38. AnneDroid says:

    Clare, if you’d like to conduct a wee survey that would be very interesting! I’m ENFP.

  39. Robb says:

    I willcounteract your ENFP with an ENTP :P

  40. AnneDroid says:

    Three quarters the same – I knew I liked you, Robb.

  41. becky says:

    Robb – my late father was a supply priest/college professor who died penniless from alcoholism so I know all too well the perils of the ministry.

    One of the major problems we have here in the US Episcopal church is the clergy compensation package – when I was in divinity school, I heard WAY too much information about what kind of perks one could get as an Episcopal priest if they played their cards right and not nearly enough talk about what kind of ministry they felt called to do as a servant of God. There’s something really, really wrong here in the US when we have priests here in the poor and working class settings who can barely feed their family and then priests living in Country club settings where they live a very opulent lifestyle that would be fitting for a head of a major corporation.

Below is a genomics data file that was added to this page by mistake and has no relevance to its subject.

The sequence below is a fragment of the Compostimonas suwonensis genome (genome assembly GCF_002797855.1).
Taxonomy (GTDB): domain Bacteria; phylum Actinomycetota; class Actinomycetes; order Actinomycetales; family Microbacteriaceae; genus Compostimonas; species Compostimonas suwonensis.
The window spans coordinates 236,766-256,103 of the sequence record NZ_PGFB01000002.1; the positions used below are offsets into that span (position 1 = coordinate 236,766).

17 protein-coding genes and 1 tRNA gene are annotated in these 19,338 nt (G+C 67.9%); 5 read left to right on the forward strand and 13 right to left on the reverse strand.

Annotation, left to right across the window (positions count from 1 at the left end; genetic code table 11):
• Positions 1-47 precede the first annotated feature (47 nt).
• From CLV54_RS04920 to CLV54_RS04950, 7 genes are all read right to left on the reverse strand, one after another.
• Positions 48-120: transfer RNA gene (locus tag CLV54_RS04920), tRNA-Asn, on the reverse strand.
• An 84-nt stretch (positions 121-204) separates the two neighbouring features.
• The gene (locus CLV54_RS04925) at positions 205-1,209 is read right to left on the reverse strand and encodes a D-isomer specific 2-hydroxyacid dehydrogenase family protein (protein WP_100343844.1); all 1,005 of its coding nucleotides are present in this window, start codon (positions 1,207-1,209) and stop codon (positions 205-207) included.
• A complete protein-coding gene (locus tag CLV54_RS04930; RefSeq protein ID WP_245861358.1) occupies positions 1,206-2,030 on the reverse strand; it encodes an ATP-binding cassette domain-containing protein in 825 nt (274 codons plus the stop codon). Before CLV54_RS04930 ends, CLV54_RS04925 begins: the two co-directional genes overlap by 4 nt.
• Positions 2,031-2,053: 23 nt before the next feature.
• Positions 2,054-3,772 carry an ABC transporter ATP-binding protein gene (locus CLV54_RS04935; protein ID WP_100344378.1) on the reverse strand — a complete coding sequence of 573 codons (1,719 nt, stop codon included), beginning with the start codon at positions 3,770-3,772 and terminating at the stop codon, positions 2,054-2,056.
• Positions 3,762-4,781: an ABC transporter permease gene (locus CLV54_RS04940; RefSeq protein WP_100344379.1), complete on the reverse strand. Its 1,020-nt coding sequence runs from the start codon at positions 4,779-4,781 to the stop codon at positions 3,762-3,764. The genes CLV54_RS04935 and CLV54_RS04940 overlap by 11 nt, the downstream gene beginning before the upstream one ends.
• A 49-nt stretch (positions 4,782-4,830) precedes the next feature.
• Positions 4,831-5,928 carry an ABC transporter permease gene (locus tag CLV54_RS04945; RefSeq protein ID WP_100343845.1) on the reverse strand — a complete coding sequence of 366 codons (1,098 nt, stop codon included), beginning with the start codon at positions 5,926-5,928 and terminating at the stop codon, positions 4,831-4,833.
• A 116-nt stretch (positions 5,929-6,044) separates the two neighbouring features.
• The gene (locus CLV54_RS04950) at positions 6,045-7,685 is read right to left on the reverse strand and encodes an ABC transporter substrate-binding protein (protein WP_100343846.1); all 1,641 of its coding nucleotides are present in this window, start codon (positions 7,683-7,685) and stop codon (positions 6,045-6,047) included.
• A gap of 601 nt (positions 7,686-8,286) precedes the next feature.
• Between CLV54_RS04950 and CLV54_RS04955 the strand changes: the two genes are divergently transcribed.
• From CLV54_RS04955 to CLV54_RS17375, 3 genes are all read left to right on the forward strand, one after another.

42. Will says:

    cool just how i pictured it would be.